Southern baptist President apparently believes in forced birth for 10 year olds

Bart Barber, the newly elected president of the beleaguered Southern Baptist Convention, gave a wide-ranging interview with CBS’ 60 Minutes, parts of which raised eyebrows with rape survivors

During the interview, Anderson Cooper asked about the case of a 10-year-old Ohio girl who was raped and traveled to Indiana, where abortion remains legal; Ohio banned abortions. Barber, who has taken the reins of the SBC amid controversy over the church’s handling of sexual assault, told Cooper that the child should have been forced to give birth.

“Even in that case, you think she should have the child?” Cooper asked.

Barber responded: “I do.... I don’t want that to sound like I don’t have tremendous compassion for her and her circumstance. I wish we could put an end to 10-year-olds being raped. I’m-- I’m trying to work against child sexual abuse because I think that’s atrocious.”

Cooper asked Barber whether “forcing a ten-year-old child to go to term with a baby from rape” was tantamount to “abuse of a child.”

“I see it as horrible. I see it as preferable to killing someone else,” Barber said.

Kaiser Permanente posted an article this weekend outlining the risks of teen births in response to the overturning of Roe v. Wade and continued battles in lower courts over the legality of abortion in states across America.

States with the highest rates of teen births (many of these states are also overwhelmingly conservative) also have the highest rates of maternal mortality related to birth and infant mortality. Arkansas women have the highest rate of pregnancy-related deaths in the U.S., according to CDC data, about double the national average.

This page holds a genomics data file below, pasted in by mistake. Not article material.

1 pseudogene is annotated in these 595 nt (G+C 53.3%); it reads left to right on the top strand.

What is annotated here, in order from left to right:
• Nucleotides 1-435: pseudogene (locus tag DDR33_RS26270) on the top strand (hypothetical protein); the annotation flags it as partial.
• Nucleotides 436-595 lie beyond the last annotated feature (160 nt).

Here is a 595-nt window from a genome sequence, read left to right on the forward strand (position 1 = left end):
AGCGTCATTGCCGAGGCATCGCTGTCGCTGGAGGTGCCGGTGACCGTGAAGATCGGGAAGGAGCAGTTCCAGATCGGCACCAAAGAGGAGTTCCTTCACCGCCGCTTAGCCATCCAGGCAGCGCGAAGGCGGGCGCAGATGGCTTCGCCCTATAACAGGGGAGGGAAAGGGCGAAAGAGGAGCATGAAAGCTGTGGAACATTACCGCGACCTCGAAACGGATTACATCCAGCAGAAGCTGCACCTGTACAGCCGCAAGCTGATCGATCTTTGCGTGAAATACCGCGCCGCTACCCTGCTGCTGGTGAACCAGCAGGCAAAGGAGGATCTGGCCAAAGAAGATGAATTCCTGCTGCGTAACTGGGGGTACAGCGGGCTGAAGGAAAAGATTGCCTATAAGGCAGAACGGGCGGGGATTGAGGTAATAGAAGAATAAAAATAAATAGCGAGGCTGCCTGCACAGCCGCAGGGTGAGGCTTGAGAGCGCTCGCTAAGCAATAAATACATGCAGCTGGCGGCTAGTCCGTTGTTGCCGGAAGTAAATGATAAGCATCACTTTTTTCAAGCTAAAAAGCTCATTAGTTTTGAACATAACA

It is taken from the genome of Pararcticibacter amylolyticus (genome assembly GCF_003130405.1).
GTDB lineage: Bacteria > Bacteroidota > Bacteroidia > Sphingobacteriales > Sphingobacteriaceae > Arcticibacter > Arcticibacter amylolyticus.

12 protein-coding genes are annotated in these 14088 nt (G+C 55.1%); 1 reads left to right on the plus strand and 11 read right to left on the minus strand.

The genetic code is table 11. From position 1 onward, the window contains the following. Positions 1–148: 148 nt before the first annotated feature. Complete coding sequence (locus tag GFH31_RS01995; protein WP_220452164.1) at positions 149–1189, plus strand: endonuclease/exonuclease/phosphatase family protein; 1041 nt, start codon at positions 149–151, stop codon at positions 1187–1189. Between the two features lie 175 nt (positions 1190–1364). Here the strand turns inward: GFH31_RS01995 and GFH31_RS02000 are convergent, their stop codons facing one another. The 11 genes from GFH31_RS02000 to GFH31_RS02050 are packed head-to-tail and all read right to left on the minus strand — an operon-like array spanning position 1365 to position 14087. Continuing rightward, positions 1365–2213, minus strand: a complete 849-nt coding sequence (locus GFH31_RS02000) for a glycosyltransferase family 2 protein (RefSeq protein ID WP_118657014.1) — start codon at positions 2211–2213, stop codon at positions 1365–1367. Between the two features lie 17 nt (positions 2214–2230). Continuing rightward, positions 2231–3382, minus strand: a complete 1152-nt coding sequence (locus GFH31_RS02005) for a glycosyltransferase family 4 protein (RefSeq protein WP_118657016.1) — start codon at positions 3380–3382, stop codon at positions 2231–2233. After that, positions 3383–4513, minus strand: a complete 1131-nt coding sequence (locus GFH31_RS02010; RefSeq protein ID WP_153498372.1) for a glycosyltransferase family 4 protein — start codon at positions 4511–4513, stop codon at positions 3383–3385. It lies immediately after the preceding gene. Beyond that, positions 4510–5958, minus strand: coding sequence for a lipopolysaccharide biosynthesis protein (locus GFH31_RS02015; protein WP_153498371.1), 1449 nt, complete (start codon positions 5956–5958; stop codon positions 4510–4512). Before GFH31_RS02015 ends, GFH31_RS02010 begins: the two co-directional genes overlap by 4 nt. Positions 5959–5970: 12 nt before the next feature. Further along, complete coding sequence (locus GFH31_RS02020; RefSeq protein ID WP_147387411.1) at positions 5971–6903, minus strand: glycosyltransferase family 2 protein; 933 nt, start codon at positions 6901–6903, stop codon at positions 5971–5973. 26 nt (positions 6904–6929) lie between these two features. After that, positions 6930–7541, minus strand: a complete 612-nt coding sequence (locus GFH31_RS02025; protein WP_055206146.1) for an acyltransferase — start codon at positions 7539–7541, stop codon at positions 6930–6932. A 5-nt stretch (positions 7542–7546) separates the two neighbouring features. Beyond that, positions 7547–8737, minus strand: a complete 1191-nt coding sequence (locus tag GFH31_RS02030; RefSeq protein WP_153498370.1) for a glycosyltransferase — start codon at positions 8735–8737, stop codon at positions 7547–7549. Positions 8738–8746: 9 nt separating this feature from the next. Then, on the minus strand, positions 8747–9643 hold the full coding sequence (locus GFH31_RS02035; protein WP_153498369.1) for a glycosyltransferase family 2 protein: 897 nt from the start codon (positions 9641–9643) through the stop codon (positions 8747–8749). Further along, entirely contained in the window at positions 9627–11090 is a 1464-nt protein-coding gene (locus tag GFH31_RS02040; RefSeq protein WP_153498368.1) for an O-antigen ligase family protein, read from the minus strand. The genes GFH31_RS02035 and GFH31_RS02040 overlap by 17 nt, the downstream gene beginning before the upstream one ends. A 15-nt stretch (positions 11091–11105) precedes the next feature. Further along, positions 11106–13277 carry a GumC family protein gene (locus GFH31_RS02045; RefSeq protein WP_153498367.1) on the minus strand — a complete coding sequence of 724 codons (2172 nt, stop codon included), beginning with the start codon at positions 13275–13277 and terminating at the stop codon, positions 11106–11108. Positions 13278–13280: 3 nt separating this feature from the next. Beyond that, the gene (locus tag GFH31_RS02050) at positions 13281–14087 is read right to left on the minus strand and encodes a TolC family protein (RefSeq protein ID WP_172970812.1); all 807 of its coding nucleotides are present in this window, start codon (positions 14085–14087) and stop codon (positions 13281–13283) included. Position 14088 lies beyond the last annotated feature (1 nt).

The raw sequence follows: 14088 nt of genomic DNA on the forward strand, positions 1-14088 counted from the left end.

Each of the nine states that have a teen-birth rate above 22 per 1,000 females aged 15 to 19 had so-called trigger laws that banned abortion after the U.S. Supreme Court overturned Roe v. Wade in June. Those states are: Mississippi; Arkansas; Louisiana; Oklahoma; Alabama; Kentucky; Tennessee; West Virginia; and Texas.

Some girls’ advocates fear maternal mortality rates and infant mortality rates will increase due to abortion bans in these conservative states.

Regarding the SBC’s gross mishandling of cases of credible sex abuse cases, Barber said the SBC Executive Committee did more than “ignore” victims.

“That’s not a strong enough word. We didn’t just ignore them. Sometimes we impugned their motives. Sometimes we attacked them. The reason why I’m president of the Southern Baptist Convention is because our churches do not agree with that and have taken action to correct those things,” Barber said.

Cooper also asked Barber about his beliefs on gay marriage. He asked Barber if a person could be a Christian, a member of a Baptist church, and be married to a person of the same gender. His answer was one word: “No.”

While Barber held true to many Southern Baptists’ opinions on abortion and gay marriage, he also weighed in other controversial topics, telling Cooper he believed Joe Biden was rightfully elected president and that he supports legal immigration.

The SBC is under investigation by the US Department of Justice. Barber did not comment on the investigation during the interview, and Cooper did not ask him questions about the DOJ investigation. However, the investigation was mentioned during the segment. You can watch the full segment here.

Anna Beahm

Anna Beahm |

I report on the intersection of religion and sexuality in America. Follow me on Twitter @_AnnaBeahm

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